Remembrances of the life and work of Glenn Frey have been plentiful since his passing just a week ago. When recalling his music with the Eagles, many retrospectives have listed the incredible string of hit songs the band ripped off in the ’70s and yet also noted the fact that these chroniclers of California excess and ennui were rarely critical darlings. It’s an odd conundrum, one that the band addressed in part on “New Kid In Town,” the chart-topping lead single off their 1976 masterpiece Hotel California.
Frey wrote the song in tandem with bandmate Don Henley and frequent Eagle collaborator J.D. Souther. In the liner notes to the Eagles compilation album The Very Best Of, Henley recalled the dual meaning of “New Kid In Town”. “It’s about the fleeting, fickle nature of love and romance,” he said. “It’s also about the fleeting nature of fame, especially in the music business. We were basically saying, ‘Look, we know we’re red hot right now but we also know that somebody’s going to come along and replace us — both in music and in love.”
The insight about their standing in the rock world could have come off as snarky, but Frey’s compassionate lead vocal removes any chance of that occurring. As the “talk on the streets” subtly advances from praise of the song’s “Johnny come lately” to shunning him in favor of somebody new, Frey’s vocal captures every nuance. Even when things are going well, he’s there to warn about the tricky business of “great expectations”: “Everybody loves you/ So don’t let them down.”
In the second verse, the song concentrates on romance, particularly a tender dance between two lovers, as Henley comes aboard for high harmonies. The line “Hopeless romantics, here we go again” subtly hints at both failure and boredom. This foreshadowing is seen through when the girl looks elsewhere, leading to one of those simple, yet deeply bittersweet lines the Eagles seemed to produce in abundance pulled off better than anybody thanks to those pristine harmonies: “It’s those restless hearts that never mend.”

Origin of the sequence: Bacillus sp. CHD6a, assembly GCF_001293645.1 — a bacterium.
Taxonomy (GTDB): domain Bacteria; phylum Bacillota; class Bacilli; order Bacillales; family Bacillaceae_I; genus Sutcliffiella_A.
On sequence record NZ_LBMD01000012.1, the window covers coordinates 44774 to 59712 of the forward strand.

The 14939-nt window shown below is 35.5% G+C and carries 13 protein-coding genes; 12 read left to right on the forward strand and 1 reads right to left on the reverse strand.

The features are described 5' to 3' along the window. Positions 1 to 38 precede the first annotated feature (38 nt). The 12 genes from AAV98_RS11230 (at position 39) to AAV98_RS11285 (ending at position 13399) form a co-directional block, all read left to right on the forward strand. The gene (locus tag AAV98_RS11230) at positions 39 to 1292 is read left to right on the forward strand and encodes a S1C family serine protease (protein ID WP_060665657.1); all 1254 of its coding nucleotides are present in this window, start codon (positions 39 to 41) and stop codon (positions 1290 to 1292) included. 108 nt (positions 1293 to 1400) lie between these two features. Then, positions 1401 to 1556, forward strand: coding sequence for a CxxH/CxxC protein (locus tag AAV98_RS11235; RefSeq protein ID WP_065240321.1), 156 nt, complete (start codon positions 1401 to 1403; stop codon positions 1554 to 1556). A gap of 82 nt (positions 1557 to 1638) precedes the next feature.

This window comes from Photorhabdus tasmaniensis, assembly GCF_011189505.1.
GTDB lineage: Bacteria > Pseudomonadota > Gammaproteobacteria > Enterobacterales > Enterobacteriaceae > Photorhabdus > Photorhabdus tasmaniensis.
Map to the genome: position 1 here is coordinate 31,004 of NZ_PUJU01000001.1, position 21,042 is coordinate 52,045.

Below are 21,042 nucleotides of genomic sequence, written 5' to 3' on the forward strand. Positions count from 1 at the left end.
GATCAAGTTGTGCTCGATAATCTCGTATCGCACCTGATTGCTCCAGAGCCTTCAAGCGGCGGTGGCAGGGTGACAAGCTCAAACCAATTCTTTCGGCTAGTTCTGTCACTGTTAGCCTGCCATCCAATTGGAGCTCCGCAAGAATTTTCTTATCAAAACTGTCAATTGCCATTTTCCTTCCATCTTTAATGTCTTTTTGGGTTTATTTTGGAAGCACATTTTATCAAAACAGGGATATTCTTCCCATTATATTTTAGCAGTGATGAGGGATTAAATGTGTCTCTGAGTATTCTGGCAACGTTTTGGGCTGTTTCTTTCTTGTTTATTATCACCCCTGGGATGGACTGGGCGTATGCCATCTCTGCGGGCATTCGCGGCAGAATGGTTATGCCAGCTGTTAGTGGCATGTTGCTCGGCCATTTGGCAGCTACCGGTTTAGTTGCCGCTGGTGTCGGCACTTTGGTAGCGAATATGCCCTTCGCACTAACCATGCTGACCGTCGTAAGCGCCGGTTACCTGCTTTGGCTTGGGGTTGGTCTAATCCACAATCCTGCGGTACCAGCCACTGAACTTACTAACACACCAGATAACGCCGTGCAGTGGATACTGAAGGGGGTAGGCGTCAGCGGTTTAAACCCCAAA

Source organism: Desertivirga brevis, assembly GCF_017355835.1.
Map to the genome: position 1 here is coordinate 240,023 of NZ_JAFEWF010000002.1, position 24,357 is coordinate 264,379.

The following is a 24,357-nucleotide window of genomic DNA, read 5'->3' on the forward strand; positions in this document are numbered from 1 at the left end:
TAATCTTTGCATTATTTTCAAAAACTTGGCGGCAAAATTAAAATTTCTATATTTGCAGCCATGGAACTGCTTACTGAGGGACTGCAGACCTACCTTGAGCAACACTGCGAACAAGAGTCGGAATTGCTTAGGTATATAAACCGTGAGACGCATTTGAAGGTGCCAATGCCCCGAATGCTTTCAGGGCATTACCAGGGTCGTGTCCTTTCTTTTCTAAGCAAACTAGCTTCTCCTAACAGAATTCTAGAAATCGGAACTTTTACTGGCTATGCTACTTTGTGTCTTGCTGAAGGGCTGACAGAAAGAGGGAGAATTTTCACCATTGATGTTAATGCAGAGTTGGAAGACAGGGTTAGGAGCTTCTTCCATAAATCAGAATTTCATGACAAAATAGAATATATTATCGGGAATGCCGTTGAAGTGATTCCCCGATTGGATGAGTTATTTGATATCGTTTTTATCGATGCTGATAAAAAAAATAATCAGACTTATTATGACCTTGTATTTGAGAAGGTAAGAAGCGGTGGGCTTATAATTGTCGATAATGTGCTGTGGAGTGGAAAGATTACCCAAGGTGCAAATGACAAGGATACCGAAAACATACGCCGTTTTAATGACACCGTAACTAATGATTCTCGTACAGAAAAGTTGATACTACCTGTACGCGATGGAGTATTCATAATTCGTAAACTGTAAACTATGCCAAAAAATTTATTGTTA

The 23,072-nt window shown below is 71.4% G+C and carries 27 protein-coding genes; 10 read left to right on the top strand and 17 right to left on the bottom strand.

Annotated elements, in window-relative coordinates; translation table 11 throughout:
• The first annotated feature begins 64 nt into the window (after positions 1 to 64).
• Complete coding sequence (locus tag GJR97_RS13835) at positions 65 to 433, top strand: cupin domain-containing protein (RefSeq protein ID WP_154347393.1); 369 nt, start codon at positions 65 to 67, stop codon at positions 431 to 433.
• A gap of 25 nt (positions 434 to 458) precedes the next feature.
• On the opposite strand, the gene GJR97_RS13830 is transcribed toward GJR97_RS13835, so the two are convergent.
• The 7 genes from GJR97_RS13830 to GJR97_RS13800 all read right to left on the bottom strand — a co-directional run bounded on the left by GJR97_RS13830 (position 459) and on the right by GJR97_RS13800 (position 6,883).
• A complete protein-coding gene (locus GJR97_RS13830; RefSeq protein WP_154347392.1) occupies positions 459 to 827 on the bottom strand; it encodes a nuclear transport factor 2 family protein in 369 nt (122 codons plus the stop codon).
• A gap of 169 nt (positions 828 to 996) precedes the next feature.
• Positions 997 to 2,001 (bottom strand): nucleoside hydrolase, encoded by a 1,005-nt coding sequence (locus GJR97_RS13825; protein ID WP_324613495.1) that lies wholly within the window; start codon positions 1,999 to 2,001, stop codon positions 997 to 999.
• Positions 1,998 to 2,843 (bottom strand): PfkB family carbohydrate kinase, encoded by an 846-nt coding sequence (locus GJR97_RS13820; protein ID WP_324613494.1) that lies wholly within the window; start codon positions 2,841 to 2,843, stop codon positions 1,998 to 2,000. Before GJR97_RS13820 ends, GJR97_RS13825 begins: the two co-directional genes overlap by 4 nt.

After the bridge leaves the protagonist with “tears on your shoulder” and an eloquent guitar solo by Don Felder clears the air, the final verse shows how easily praise can turn to jealousy: “You’re walking away, and they’re talking behind you.” The closing refrain completes the kid’s journey from hero to has-been, from lover to loser: “Where you been lately? There’s a new kid in town/ Everybody loves him, don’t they?/ Now he’s holding her, and you’re still around.”
By that time the walled harmonies are soaring all around Frey, leaving him to deliver the stinging punch line which highlights both the disposability of fame and the ephemerality of romance: “Just another new kid in town.” Frey’s vocal performances were often understated, sweet and soulful on the slow songs or rambunctious and rascally on the fast ones. On “New Kid In Town,” he brings down the house.
The fact that the Eagles were self-aware enough to beat the critics to the punch on a song like “New Kid In Town” didn’t temper the vitriol they faced at the time, but none of that matters now. What matters is a body of work that’s unassailable and how much music fans have lost now that Glenn Frey, creator and performer of much of that work, is gone.